“Upon returning to Puerto Madryn I attempted suicide. My mum and dad found me and I told them what had happened. They took me to the doctor where the protocol for the integral attention of the victims of sexual violence was made out. Robertino V. got in touch with me, asking me not to denounce him because his parents were on the brink of separation. To clear his name, Joaquín P. spoke to his parents, lying about his participation and confessing that I had been drugged. Some days later one of my friends heard them talking, calming each other down because I had not pressed charges.”

 

 ‘Out of context’

Amid anger and a fierce reaction from activists, campaigners and politicians, the Attorney-General’s Office released a press communiqué on Tuesday affirming that the meaning of the terms attributed to Rivarola had been changed. "They were taken out of context,” the text said, “overexposing the victim and placing crucial aspects of the criminal trial at risk."

The communiqué further pointed out that the Office (MPF, in its Spanish acronym) has been "assisting the victim from the start of the investigation.”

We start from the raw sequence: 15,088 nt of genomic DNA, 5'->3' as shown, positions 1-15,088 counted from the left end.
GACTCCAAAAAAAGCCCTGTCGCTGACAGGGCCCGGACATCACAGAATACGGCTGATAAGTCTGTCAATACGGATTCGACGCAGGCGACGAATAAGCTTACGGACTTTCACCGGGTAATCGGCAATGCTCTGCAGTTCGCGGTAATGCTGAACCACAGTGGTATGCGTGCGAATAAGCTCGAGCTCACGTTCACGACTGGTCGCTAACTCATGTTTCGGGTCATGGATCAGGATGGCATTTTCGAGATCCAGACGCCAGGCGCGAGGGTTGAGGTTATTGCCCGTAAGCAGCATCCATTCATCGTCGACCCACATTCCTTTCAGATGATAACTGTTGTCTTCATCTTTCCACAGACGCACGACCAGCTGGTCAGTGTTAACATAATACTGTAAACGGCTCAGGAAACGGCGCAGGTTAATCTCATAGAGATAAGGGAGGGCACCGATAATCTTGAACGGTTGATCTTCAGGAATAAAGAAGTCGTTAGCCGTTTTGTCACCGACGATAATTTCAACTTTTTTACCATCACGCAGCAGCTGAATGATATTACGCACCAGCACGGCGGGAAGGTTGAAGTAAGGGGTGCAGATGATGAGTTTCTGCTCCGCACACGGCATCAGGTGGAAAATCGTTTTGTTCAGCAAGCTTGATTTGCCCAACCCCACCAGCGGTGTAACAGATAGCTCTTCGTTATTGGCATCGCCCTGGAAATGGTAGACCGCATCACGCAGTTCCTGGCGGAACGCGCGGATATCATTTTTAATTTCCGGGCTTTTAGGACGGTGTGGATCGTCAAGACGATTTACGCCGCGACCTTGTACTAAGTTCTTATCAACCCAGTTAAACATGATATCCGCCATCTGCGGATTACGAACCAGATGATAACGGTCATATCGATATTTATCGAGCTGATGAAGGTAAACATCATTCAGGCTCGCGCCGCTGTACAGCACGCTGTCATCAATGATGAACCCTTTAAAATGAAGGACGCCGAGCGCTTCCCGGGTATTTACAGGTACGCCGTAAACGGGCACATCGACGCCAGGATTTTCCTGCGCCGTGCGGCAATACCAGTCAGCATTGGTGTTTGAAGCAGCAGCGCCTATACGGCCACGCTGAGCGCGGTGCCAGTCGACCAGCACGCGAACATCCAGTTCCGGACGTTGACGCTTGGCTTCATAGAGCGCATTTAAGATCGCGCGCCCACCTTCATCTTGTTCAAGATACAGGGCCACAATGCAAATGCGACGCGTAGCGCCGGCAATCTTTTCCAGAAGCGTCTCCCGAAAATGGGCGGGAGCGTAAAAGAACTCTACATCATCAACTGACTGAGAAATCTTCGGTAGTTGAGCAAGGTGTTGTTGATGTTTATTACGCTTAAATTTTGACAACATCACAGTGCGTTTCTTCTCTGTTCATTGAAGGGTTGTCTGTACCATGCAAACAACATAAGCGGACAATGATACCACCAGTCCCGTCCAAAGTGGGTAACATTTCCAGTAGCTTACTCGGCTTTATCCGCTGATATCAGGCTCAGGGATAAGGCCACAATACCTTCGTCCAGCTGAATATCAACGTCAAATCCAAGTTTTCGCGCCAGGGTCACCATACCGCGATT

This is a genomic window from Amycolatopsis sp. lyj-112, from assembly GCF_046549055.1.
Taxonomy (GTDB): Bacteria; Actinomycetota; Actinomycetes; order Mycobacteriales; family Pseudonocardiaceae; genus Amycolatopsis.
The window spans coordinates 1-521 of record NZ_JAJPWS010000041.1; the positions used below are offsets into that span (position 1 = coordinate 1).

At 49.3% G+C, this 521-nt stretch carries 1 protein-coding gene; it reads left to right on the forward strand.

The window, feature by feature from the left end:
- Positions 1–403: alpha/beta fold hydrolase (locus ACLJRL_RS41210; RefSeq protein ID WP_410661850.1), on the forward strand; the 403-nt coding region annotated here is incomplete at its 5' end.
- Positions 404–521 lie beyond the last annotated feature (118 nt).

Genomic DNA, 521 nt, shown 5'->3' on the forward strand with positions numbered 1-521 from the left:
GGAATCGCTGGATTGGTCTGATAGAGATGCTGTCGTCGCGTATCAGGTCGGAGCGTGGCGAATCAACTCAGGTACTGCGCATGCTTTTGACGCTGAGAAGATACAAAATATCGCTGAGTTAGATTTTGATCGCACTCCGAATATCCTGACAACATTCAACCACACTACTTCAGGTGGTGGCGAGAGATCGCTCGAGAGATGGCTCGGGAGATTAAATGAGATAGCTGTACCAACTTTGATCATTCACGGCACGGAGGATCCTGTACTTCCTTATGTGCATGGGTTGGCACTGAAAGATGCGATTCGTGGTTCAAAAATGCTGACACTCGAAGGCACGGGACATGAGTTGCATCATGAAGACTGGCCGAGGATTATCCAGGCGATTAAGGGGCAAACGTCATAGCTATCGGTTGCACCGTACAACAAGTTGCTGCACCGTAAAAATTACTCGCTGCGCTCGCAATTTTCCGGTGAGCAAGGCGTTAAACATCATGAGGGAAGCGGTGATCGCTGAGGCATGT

“She is an underage girl with a right to intimacy, protection of her identity and being preserved from all judicial procedures. But in parallel, both she and her family are receiving detailed information of the trial, participating in its decisions, receiving protection and victimological assistance. All the prosecutor’s decisions have been reached in consensus with her."

As for the controversial phrase, the explanation runs: "In simple terms, sexual abuse is precisely a conduct seeking the sexual relief of its author, knowing that he is doing so without his victim’s consent, that he is going to commit a sexual assault and that it is a crime and, conscious of all that, he advances without consideration of the damage. That is intent. In the context of a presentation, using the phrase ... sums up what we write earlier in this paragraph, fundamentally if used in the context of hearings and reserved writs only acceded by law professionals who know the scope of the term ‘intent.’ 

“In oral and public hearings, prosecutors in particular and operators of the criminal system in general seek in their presentations and resolutions to explain legal terms for the comprehension of those who are not lawyers."